The financial wisdom of ARMs is predicated on: short term occupancy falling interest rates and/or continued increases in home prices Investment banks moved into mortgage origination to ensure a steady supply of inputs for the continued strong demand for CDOs. Growth of Alternative Mortgages
Excessive Leverage 2004 SEC net capital ruling: increased allowable leverage allowed for internal risk monitoring Some banks were leveraged as high as 40-1 "We have a good deal of comfort about the capital cushions at these firms at the moment. Christopher Cox, SEC Chairman, March 11, 2008 Securitizing banks and mortgage companies were
financing their borrowing with short-term loans in the commercial paper market Remember this fact Leverage: The Good and the Ugly The Watchmen The securitization machine required the cooperation of the watchmen: Appraisers Rating agencies
Regulators All three watchmen were plagued by adverse incentives. Adverse Incentives: Appraisers Selected by the lender, appraisers were under pressure to over-value homes in order to justify higher loan values. 11,000 appraisers across the U.S. signed a petition charging lenders with:
withholding business refusing to pay for appraisals black listing if they refused to inflate home values Adverse Incentives: Rating Agencies It is difficult to get a man to understand something when his salary depends on him not understanding it. Upton Sinclair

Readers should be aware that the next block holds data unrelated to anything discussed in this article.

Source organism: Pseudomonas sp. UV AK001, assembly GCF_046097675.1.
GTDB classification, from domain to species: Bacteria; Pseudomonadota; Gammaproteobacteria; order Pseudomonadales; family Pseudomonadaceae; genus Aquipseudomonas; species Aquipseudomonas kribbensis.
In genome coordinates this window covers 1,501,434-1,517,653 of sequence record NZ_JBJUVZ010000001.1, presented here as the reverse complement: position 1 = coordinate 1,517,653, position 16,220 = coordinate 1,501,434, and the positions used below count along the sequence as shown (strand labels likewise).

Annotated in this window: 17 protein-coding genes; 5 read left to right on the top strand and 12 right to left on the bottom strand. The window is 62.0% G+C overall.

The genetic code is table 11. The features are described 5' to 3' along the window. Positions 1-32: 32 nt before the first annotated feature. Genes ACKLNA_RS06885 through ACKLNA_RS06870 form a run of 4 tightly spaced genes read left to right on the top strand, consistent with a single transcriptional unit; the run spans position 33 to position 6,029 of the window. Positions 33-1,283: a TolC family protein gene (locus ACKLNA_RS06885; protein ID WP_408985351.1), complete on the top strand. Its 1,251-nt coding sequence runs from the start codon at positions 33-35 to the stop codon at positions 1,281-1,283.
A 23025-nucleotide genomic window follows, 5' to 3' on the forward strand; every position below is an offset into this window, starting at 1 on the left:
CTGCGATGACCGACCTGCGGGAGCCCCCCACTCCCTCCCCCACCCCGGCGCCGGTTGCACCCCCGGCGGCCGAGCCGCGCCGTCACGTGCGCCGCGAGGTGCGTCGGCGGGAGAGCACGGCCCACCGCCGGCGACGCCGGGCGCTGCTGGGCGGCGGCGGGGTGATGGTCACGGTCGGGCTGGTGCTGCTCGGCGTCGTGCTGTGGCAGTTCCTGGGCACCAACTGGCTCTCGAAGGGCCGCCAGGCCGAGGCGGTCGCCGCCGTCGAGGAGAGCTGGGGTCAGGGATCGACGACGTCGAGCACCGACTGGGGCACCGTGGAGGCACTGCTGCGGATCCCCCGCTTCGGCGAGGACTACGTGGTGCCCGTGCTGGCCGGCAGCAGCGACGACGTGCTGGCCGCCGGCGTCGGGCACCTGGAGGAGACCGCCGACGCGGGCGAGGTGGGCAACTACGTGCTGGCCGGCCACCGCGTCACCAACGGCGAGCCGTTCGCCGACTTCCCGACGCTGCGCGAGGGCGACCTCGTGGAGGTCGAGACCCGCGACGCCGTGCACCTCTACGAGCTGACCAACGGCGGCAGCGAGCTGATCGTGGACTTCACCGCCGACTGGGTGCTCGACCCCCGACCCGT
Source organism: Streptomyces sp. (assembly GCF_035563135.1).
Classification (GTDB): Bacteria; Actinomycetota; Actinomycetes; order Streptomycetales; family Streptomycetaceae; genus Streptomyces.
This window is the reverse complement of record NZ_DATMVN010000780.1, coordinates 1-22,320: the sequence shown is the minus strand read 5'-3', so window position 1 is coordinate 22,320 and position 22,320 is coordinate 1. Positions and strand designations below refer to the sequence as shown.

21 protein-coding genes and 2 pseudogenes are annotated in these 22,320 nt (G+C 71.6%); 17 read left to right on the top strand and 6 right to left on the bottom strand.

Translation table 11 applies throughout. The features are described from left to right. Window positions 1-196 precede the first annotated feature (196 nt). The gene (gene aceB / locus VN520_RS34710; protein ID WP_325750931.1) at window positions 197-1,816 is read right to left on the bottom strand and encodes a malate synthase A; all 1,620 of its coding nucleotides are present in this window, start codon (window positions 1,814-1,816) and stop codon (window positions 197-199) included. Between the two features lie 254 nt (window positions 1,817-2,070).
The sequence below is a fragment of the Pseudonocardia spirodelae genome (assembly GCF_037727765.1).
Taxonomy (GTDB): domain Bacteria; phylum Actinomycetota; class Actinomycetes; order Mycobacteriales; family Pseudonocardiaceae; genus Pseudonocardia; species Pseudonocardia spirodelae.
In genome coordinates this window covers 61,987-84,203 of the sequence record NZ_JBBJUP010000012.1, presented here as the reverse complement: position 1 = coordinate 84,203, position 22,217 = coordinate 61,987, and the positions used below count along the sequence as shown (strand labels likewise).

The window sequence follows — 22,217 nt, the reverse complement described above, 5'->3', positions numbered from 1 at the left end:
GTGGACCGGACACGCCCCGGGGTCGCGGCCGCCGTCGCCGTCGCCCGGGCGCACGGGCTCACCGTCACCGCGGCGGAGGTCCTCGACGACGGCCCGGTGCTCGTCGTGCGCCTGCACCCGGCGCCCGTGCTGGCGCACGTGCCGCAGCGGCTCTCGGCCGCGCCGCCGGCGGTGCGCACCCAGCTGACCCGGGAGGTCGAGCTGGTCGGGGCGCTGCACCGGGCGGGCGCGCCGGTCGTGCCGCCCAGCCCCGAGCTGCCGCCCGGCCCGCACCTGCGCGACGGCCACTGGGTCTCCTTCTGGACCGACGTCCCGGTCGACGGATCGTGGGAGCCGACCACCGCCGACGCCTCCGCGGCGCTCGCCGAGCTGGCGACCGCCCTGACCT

Rating agencies are paid by the securitizing bank and fundamentally have the same adverse incentives as appraisers to over-value CDOs Many buyers of CDOs were statutorily required to purchase only highly rated safe securities e.g. five Wisconsin school districts As the housing bubble burst, AAA CDO tranches and the companies who created them were massively downgraded, some to worthless.
Adverse Incentives: The Regulators Some financial institutions choose their regulators and in turn, regulators are funded by those same financial institutions Regulators actively court financial institutions for their business Office of Thrift Supervision: James (Chainsaw) Gilleran
Example: The Office of Thrift Supervision S&L Crisis, Federal Home Loan Bank Board, and the Office of Thrift Supervision Financial institutions got the message and began purchasing savings and loans: General Motors IndyMac Countrywide
H&R Block WaMu American Express AIG Bank United Capital One